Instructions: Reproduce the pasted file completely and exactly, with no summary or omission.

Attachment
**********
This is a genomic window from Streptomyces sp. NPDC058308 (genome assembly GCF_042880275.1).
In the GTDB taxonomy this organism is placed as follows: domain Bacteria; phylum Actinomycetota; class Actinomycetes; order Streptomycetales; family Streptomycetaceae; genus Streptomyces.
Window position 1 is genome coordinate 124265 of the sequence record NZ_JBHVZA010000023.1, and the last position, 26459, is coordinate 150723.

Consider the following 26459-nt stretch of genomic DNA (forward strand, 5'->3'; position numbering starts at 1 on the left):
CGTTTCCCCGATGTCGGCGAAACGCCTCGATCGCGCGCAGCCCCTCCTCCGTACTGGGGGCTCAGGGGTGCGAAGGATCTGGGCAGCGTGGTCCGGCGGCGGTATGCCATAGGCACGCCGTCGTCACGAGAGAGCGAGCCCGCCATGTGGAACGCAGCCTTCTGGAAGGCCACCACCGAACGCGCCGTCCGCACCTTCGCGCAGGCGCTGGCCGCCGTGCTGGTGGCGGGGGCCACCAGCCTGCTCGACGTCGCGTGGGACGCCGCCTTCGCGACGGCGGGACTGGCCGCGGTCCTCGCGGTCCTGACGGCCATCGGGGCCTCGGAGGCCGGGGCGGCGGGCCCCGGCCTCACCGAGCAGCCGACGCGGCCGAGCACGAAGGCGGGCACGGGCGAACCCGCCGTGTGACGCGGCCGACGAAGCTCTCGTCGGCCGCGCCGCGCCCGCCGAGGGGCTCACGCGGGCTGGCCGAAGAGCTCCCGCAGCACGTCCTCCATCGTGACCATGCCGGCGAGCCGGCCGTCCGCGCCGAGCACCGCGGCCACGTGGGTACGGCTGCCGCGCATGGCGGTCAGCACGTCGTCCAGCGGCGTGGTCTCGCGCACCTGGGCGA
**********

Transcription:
This is a genomic window from Streptomyces sp. NPDC058308 (genome assembly GCF_042880275.1).
In the GTDB taxonomy this organism is placed as follows: domain Bacteria; phylum Actinomycetota; class Actinomycetes; order Streptomycetales; family Streptomycetaceae; genus Streptomyces.
Window position 1 is genome coordinate 124265 of the sequence record NZ_JBHVZA010000023.1, and the last position, 26459, is coordinate 150723.

Consider the following 26459-nt stretch of genomic DNA (forward strand, 5'->3'; position numbering starts at 1 on the left):
CGTTTCCCCGATGTCGGCGAAACGCCTCGATCGCGCGCAGCCCCTCCTCCGTACTGGGGGCTCAGGGGTGCGAAGGATCTGGGCAGCGTGGTCCGGCGGCGGTATGCCATAGGCACGCCGTCGTCACGAGAGAGCGAGCCCGCCATGTGGAACGCAGCCTTCTGGAAGGCCACCACCGAACGCGCCGTCCGCACCTTCGCGCAGGCGCTGGCCGCCGTGCTGGTGGCGGGGGCCACCAGCCTGCTCGACGTCGCGTGGGACGCCGCCTTCGCGACGGCGGGACTGGCCGCGGTCCTCGCGGTCCTGACGGCCATCGGGGCCTCGGAGGCCGGGGCGGCGGGCCCCGGCCTCACCGAGCAGCCGACGCGGCCGAGCACGAAGGCGGGCACGGGCGAACCCGCCGTGTGACGCGGCCGACGAAGCTCTCGTCGGCCGCGCCGCGCCCGCCGAGGGGCTCACGCGGGCTGGCCGAAGAGCTCCCGCAGCACGTCCTCCATCGTGACCATGCCGGCGAGCCGGCCGTCCGCGCCGAGCACCGCGGCCACGTGGGTACGGCTGCCGCGCATGGCGGTCAGCACGTCGTCCAGCGGCGTGGTCTCGCGCACCTGGGCGA